Tetracycline: Bacterial infections are treated with tetracycline, an antibiotic. Nonetheless, it should be avoided during pregnancy as it is known to discolour a baby’s developing teeth and is a categoryD medicine. Women who are pregnant and have bacterial infections should discuss alternate antibiotics, such as penicillin or erythromycin, with their healthcare physician.
Retinoids: A class of drugs that include tretinoin, adapalene, and tazarotene are known to cause birth abnormalities thats why categorized in category D and should be avoided during pregnancy. They are used to treat skin problems like acne and psoriasis.
Lithium: Used for bipolar disorder. Alternative: Other mood stabilizers such as lamotrigine or olanzapine.
Carbamazepine: Used for epilepsy and mood disorders and belongs to categoryD . Alternative: Other antiepileptic drugs like lamotrigine or levetiracetam.
Misoprostol: Used for ulcers and to induce labor belongs to categoryD . Alternative: None, as misoprostol can cause uterine contractions and should be avoided during pregnancy.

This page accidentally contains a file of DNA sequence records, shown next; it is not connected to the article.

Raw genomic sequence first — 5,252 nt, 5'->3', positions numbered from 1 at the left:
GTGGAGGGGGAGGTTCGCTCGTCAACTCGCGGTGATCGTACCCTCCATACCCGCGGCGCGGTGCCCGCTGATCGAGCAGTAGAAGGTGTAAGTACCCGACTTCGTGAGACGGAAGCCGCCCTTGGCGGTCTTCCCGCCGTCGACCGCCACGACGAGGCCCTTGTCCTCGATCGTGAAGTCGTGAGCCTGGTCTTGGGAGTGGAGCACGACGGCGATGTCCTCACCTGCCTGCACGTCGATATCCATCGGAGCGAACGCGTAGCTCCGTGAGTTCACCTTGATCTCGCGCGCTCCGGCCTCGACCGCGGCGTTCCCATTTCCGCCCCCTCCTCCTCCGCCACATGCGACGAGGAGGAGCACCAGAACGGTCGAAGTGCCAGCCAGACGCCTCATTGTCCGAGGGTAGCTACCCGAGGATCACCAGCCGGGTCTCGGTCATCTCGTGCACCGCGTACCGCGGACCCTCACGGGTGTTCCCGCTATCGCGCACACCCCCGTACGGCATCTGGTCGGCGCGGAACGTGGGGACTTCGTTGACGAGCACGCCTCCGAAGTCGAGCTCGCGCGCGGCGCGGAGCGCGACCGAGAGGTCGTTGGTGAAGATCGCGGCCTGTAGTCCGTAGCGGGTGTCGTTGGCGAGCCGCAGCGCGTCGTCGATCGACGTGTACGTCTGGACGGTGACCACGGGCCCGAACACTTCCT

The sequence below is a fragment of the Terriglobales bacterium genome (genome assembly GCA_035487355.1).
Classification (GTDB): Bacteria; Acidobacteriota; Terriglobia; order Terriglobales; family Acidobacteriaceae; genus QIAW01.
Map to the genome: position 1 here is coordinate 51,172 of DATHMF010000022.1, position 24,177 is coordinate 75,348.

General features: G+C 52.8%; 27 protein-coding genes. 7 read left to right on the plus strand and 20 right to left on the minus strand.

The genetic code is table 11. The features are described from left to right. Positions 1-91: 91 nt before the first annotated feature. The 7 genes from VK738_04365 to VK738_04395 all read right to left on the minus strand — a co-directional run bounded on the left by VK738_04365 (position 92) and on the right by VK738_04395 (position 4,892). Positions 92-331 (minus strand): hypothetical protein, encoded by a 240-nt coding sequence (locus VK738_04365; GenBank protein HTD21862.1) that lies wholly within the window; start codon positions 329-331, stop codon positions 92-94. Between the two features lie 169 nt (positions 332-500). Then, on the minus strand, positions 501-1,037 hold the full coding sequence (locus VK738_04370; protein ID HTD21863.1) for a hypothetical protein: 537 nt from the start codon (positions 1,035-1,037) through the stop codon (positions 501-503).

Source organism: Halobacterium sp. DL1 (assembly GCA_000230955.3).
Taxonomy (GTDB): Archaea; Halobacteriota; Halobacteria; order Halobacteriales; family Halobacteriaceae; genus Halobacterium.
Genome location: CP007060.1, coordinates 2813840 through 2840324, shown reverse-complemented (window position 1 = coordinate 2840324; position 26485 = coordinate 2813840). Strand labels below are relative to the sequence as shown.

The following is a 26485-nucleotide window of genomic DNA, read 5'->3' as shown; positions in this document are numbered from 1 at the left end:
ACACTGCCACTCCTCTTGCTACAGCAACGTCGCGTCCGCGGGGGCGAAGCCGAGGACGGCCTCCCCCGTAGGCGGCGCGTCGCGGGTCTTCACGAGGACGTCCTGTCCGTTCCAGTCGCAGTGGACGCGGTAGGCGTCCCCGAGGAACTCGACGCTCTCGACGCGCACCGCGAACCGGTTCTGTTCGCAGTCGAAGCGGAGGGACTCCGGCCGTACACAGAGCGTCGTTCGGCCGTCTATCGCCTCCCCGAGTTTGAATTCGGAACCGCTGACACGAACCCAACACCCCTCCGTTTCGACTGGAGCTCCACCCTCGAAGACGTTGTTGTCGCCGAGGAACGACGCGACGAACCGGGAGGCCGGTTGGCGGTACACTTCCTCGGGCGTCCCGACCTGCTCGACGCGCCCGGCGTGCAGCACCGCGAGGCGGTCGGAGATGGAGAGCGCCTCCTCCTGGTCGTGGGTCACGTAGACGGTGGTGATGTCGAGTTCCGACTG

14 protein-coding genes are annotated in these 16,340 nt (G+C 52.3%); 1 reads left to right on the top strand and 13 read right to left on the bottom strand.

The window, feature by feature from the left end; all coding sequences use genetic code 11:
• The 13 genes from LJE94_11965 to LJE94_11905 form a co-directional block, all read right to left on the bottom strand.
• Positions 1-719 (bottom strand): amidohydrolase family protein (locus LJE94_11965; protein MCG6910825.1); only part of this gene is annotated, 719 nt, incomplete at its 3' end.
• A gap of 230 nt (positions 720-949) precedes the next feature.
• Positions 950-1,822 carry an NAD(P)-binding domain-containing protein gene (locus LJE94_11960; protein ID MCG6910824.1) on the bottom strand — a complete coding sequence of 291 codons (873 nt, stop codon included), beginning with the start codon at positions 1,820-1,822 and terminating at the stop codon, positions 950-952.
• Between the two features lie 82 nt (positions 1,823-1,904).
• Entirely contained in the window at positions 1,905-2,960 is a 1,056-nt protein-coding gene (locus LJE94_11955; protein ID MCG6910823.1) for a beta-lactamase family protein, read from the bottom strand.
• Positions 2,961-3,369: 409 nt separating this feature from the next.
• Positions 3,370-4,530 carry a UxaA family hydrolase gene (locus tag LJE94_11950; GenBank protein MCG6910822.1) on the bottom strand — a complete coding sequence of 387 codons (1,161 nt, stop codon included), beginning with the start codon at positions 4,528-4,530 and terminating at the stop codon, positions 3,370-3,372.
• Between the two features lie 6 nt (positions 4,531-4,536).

Ergotamine: Used for migraines and isplaced in categoryC and is only used when benifits outweighs the risks. Alternative: Acetaminophen (paracetamol) or sumatriptan (under close medical supervision).
Fluconazole: Used for fungal infections and belongs to categoryD . Alternative: Topical antifungal creams or nystatin.
Diuretics (e.g., furosemide): Used for high blood pressure and edema. Alternative: Lifestyle changes, such as a low-sodium diet and increased physical activity.
Foods to avoid during pregnancy:
To promote the healthy growth of your unborn child during pregnancy, it’s crucial to pay attention to the meals you eat. These are a few foods to avoid during pregnancy:
- Seafood, eggs, and meat that are raw or undercooked may contain dangerous bacteria including salmonella, listeria, and toxoplasma that could be hazardous to the health of your unborn child.
- Species that are known to have high levels of mercury, such as shark, swordfish, king mackerel, and tilefish, can affect your baby’s growing neurological system.